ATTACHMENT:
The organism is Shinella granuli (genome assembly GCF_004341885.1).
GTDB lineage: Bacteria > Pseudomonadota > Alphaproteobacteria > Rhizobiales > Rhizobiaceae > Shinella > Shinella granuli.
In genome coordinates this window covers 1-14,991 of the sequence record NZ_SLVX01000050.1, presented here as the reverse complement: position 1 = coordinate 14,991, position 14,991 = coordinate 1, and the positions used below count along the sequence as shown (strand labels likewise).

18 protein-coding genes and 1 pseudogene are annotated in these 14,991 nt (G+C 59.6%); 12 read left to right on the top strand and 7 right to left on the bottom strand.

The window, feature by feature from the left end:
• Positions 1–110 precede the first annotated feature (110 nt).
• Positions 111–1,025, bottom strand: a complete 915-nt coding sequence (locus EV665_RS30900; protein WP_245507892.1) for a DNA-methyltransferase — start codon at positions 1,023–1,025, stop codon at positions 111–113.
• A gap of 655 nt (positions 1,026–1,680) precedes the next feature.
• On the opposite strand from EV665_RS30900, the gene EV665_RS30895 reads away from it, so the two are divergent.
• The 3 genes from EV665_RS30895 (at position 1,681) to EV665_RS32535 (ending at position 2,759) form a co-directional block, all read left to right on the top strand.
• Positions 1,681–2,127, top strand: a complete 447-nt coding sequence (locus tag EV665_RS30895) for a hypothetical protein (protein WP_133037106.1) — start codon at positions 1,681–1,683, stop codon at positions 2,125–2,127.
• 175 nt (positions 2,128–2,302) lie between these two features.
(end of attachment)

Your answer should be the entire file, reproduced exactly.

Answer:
The organism is Shinella granuli (genome assembly GCF_004341885.1).
GTDB lineage: Bacteria > Pseudomonadota > Alphaproteobacteria > Rhizobiales > Rhizobiaceae > Shinella > Shinella granuli.
In genome coordinates this window covers 1-14,991 of the sequence record NZ_SLVX01000050.1, presented here as the reverse complement: position 1 = coordinate 14,991, position 14,991 = coordinate 1, and the positions used below count along the sequence as shown (strand labels likewise).

18 protein-coding genes and 1 pseudogene are annotated in these 14,991 nt (G+C 59.6%); 12 read left to right on the top strand and 7 right to left on the bottom strand.

The window, feature by feature from the left end:
• Positions 1–110 precede the first annotated feature (110 nt).
• Positions 111–1,025, bottom strand: a complete 915-nt coding sequence (locus EV665_RS30900; protein WP_245507892.1) for a DNA-methyltransferase — start codon at positions 1,023–1,025, stop codon at positions 111–113.
• A gap of 655 nt (positions 1,026–1,680) precedes the next feature.
• On the opposite strand from EV665_RS30900, the gene EV665_RS30895 reads away from it, so the two are divergent.
• The 3 genes from EV665_RS30895 (at position 1,681) to EV665_RS32535 (ending at position 2,759) form a co-directional block, all read left to right on the top strand.
• Positions 1,681–2,127, top strand: a complete 447-nt coding sequence (locus tag EV665_RS30895) for a hypothetical protein (protein WP_133037106.1) — start codon at positions 1,681–1,683, stop codon at positions 2,125–2,127.
• 175 nt (positions 2,128–2,302) lie between these two features.